Shared from the 2017-02-25 Chattanooga eEdition

Infant who survived in 1920s sideshow incubator dies at 96

MINEOLA, N.Y. — Lucille Conlin Horn weighed barely 2 pounds when she was born, a perilous size for any infant, especially in 1920. Doctors told her parents to hold off on a funeral for her twin sister who had died at birth, expecting she too would soon be gone.

But her life spanned nearly a century after her parents put their faith in a sideshow doctor at Coney Island who put babies on display in incubators to fund his research to keep them alive.

Th e B ro o k ly n - b o r n woman, who later moved to Long Island, died Feb. 11 at age 96, according to the Hungerford & Clark Funeral Home. She had been suffering from Alzheimer’s disease.

Horn was among thousands of premature babies who were treated in the early 20th century by Dr. Martin Couney. He was a pioneer in the use of incubators who sought acceptance for the technology by showing it off on carnival midways, fairs and other public venues. He never accepted money from the tiny babies’ parents but instead charged oglers admission to see the babies struggling for life.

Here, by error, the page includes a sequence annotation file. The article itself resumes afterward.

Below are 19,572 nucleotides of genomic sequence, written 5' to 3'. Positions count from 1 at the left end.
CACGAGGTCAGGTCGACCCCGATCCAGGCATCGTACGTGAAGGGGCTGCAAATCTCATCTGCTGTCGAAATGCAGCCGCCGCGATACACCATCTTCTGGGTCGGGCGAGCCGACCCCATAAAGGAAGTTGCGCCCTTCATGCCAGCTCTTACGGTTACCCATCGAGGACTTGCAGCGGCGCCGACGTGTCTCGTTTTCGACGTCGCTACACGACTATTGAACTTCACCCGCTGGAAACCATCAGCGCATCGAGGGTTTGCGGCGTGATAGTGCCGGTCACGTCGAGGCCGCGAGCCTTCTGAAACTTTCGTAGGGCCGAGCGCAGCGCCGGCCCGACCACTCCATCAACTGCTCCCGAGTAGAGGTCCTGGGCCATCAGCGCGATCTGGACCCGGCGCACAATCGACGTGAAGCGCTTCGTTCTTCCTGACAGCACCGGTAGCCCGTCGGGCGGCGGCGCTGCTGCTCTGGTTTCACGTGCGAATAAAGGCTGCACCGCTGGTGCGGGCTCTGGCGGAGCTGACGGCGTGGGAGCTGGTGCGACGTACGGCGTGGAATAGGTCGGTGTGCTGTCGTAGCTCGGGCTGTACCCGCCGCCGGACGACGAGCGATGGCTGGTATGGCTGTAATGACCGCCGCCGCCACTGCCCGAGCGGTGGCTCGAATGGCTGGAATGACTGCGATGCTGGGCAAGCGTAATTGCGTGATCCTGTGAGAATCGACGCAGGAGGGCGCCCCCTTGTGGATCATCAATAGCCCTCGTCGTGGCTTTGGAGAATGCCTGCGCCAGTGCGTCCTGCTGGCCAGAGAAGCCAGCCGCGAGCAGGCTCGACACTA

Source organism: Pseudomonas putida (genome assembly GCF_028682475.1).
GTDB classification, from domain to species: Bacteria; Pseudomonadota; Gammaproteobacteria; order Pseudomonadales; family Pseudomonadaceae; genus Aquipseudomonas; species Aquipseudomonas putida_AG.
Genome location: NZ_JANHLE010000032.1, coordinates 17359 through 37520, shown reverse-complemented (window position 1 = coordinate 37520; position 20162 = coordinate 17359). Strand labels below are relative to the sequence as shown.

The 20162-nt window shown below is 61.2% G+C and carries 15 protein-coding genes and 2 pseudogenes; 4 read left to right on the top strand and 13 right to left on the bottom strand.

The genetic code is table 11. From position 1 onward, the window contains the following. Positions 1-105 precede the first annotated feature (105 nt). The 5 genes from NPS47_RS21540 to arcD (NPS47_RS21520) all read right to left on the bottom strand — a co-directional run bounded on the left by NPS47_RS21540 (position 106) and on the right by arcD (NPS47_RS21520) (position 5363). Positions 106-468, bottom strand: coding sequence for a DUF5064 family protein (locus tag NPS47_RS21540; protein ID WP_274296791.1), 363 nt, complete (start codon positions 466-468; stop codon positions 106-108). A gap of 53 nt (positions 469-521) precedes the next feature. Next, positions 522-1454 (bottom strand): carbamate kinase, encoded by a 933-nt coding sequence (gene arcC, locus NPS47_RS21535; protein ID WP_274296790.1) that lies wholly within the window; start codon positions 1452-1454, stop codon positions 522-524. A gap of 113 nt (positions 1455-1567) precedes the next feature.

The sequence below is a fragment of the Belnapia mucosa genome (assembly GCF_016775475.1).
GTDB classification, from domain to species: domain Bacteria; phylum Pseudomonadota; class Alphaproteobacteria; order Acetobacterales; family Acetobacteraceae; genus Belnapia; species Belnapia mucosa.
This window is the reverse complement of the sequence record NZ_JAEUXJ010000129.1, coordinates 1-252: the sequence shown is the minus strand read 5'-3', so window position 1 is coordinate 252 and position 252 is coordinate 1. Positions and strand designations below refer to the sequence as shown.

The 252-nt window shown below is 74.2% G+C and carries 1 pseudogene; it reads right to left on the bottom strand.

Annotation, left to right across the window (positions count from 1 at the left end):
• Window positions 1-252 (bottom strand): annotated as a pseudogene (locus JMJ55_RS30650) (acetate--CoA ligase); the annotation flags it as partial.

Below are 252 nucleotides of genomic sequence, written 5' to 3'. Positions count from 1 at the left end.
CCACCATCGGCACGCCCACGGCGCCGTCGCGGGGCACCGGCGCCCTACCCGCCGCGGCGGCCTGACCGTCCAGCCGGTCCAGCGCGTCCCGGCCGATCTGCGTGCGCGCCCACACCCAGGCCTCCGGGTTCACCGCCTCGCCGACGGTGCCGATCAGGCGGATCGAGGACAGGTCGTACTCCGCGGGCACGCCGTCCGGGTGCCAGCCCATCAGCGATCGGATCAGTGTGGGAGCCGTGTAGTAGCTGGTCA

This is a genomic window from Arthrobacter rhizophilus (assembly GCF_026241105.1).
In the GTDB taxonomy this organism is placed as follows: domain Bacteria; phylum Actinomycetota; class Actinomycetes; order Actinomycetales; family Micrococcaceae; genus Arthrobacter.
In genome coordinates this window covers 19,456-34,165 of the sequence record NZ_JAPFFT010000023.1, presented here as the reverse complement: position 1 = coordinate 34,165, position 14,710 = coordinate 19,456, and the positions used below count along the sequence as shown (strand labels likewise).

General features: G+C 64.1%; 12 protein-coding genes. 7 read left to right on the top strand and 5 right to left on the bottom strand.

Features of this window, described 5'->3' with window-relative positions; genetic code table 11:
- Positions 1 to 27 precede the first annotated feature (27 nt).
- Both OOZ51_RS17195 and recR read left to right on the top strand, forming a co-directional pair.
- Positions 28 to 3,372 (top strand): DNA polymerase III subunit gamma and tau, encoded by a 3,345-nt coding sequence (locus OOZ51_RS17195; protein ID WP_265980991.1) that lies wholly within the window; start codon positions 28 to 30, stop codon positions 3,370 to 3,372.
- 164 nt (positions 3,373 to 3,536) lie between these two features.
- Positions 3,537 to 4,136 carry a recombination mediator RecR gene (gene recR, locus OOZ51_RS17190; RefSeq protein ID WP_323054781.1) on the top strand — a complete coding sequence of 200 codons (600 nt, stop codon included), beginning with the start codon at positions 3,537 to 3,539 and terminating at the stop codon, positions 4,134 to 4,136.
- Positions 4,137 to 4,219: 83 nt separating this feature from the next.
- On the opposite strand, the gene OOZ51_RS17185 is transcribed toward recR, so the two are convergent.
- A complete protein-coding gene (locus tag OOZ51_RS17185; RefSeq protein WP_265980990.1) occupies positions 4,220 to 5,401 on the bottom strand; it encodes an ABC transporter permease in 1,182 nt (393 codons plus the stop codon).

Horn and her twin were born prematurely. She said in 2015 that when her sister died, doctors told her father to hold off on a funeral because she wouldn’t survive the day.

“He said, ‘Well, that’s impossible. She’s alive now. We have to do something for her,’” Horn said. “My father wrapped me in a towel and took me in a cab to the incubator. I went to Dr. Couney. I stayed with him quite a few days, almost five months.”

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